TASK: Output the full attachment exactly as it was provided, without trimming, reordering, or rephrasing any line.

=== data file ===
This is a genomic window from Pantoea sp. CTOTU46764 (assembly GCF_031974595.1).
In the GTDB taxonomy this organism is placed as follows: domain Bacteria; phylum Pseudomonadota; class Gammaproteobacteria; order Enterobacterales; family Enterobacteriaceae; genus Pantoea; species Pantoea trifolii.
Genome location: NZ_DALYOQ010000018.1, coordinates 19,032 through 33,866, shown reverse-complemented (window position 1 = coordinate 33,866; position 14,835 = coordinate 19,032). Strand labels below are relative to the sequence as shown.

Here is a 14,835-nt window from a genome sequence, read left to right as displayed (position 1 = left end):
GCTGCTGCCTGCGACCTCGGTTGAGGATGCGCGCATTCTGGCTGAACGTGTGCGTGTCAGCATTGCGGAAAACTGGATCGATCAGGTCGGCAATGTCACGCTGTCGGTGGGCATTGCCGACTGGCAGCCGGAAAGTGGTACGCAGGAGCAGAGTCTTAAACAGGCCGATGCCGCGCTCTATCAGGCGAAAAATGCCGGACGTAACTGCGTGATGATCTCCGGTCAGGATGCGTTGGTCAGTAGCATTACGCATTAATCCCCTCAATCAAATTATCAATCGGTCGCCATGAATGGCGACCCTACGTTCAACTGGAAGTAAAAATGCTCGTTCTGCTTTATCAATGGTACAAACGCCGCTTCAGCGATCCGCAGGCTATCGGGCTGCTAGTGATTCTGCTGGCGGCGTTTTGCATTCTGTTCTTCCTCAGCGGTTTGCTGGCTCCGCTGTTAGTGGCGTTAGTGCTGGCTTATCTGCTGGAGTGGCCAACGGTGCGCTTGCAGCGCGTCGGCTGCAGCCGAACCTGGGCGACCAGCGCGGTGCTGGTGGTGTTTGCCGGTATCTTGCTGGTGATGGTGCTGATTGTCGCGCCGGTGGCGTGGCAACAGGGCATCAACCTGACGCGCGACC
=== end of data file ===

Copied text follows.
This is a genomic window from Pantoea sp. CTOTU46764 (assembly GCF_031974595.1).
In the GTDB taxonomy this organism is placed as follows: domain Bacteria; phylum Pseudomonadota; class Gammaproteobacteria; order Enterobacterales; family Enterobacteriaceae; genus Pantoea; species Pantoea trifolii.
Genome location: NZ_DALYOQ010000018.1, coordinates 19,032 through 33,866, shown reverse-complemented (window position 1 = coordinate 33,866; position 14,835 = coordinate 19,032). Strand labels below are relative to the sequence as shown.

Here is a 14,835-nt window from a genome sequence, read left to right as displayed (position 1 = left end):
GCTGCTGCCTGCGACCTCGGTTGAGGATGCGCGCATTCTGGCTGAACGTGTGCGTGTCAGCATTGCGGAAAACTGGATCGATCAGGTCGGCAATGTCACGCTGTCGGTGGGCATTGCCGACTGGCAGCCGGAAAGTGGTACGCAGGAGCAGAGTCTTAAACAGGCCGATGCCGCGCTCTATCAGGCGAAAAATGCCGGACGTAACTGCGTGATGATCTCCGGTCAGGATGCGTTGGTCAGTAGCATTACGCATTAATCCCCTCAATCAAATTATCAATCGGTCGCCATGAATGGCGACCCTACGTTCAACTGGAAGTAAAAATGCTCGTTCTGCTTTATCAATGGTACAAACGCCGCTTCAGCGATCCGCAGGCTATCGGGCTGCTAGTGATTCTGCTGGCGGCGTTTTGCATTCTGTTCTTCCTCAGCGGTTTGCTGGCTCCGCTGTTAGTGGCGTTAGTGCTGGCTTATCTGCTGGAGTGGCCAACGGTGCGCTTGCAGCGCGTCGGCTGCAGCCGAACCTGGGCGACCAGCGCGGTGCTGGTGGTGTTTGCCGGTATCTTGCTGGTGATGGTGCTGATTGTCGCGCCGGTGGCGTGGCAACAGGGCATCAACCTGACGCGCGACC